with love, art and soul
Who knew these little winged beings would emerge?
I admit I’m rather fond of them.
Creature Conversations was created over four separate chats with fabulous art therapists. I found it an intriguing way to approach art-making – keeping one piece going over several different exchanges.
with the Dotties – an art therapist peer support group I am blessed to have in my life.
Laying down tissue,
the watercolour run,
move across the mini-landscape
It turns out a respected, experienced art therapist is seeking me out for supervision. I am honoured.
background colours appear.
I spread out.
with my lovely colleague about Leaf-by-Leaf project possibilities. We spark. We are dually inspired.
I look at the picture so far.
I see blobs and shapes
that could be little critters.
I draw them forth with texta.
First, a butterfly.
Then a winged cat.
This is truly fun.
in which a colleague generously listens to what’s been happening in my world. She helps me reconnect with the ground of being.
Earth swirls appear.
Yes – the whole thing is watery,
I have a sense of earth and sky.
ever make art
while on the phone?
Oh yeah – I am not great at figuring out how to link up my social media stuff, but I recently joined Instagram. I’m artandsoul.sally . Creature Conversations appears Instagramatically.
with love, art and soul
go to your Happy Place.
Do not pass Go. Do not collect two hundred dollars.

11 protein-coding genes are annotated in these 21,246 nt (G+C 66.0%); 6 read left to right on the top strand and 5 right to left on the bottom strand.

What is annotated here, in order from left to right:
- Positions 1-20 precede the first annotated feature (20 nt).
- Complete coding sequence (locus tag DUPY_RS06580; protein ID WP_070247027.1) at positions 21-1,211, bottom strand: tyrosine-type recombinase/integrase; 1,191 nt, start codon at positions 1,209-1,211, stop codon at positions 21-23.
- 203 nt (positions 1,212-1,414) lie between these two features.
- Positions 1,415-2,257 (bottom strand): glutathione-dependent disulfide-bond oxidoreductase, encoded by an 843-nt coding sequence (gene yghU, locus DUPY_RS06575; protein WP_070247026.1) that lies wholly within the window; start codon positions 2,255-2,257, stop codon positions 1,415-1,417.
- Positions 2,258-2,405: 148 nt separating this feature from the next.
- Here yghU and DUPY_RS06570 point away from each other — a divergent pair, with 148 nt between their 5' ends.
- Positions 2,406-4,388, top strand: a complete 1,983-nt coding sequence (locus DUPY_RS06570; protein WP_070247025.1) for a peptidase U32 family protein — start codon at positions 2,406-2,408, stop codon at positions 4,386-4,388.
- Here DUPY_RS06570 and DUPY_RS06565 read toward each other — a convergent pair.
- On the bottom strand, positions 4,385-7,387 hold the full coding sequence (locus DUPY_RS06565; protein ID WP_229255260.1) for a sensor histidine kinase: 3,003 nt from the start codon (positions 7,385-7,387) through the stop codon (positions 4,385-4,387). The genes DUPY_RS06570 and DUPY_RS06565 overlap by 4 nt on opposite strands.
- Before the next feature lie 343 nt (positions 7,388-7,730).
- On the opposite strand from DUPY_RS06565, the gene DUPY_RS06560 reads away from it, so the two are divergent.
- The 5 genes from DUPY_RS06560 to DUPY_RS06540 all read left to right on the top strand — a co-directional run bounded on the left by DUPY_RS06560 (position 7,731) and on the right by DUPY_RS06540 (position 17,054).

Get out of the house, your worrybrain, your care duties and connect with nature.
Once there, you don’t know what you might do.
Turns out, Late Middle-Aged to Early-Old Crazy Art Lady lurks in a small soft corner of your soul. Out she comes! No shame, that one. No self-consciousness. She will direct you.
Ruby specialises in galaxies.
Watercolour shapes and galaxies.
Delicate pastel watercolour shapes with fluid interiors and defined edges…
Niece Ruby is thirteen. She’s found her artist medium and content. For now.
The labour of love,
the neural pathway-powering concentration,
the exquisite immersion in detail.
The calm, the absorption, the creativity, the flow.
Not for her the formulaic, dehydrated art education on offer in many early high school classes.
For her, the uniqueness of it.
The specific layering of materials.
Watercolour brilliants, an aquabrush, a facial tissue, some glue, a white pen.
It doesn’t take much space to be a slender thirteen year old expanding ever-outwards into interplanetary dream play.
Her mum adds a teacup, an earth, a teapot. Ruby decorates it.
I come in,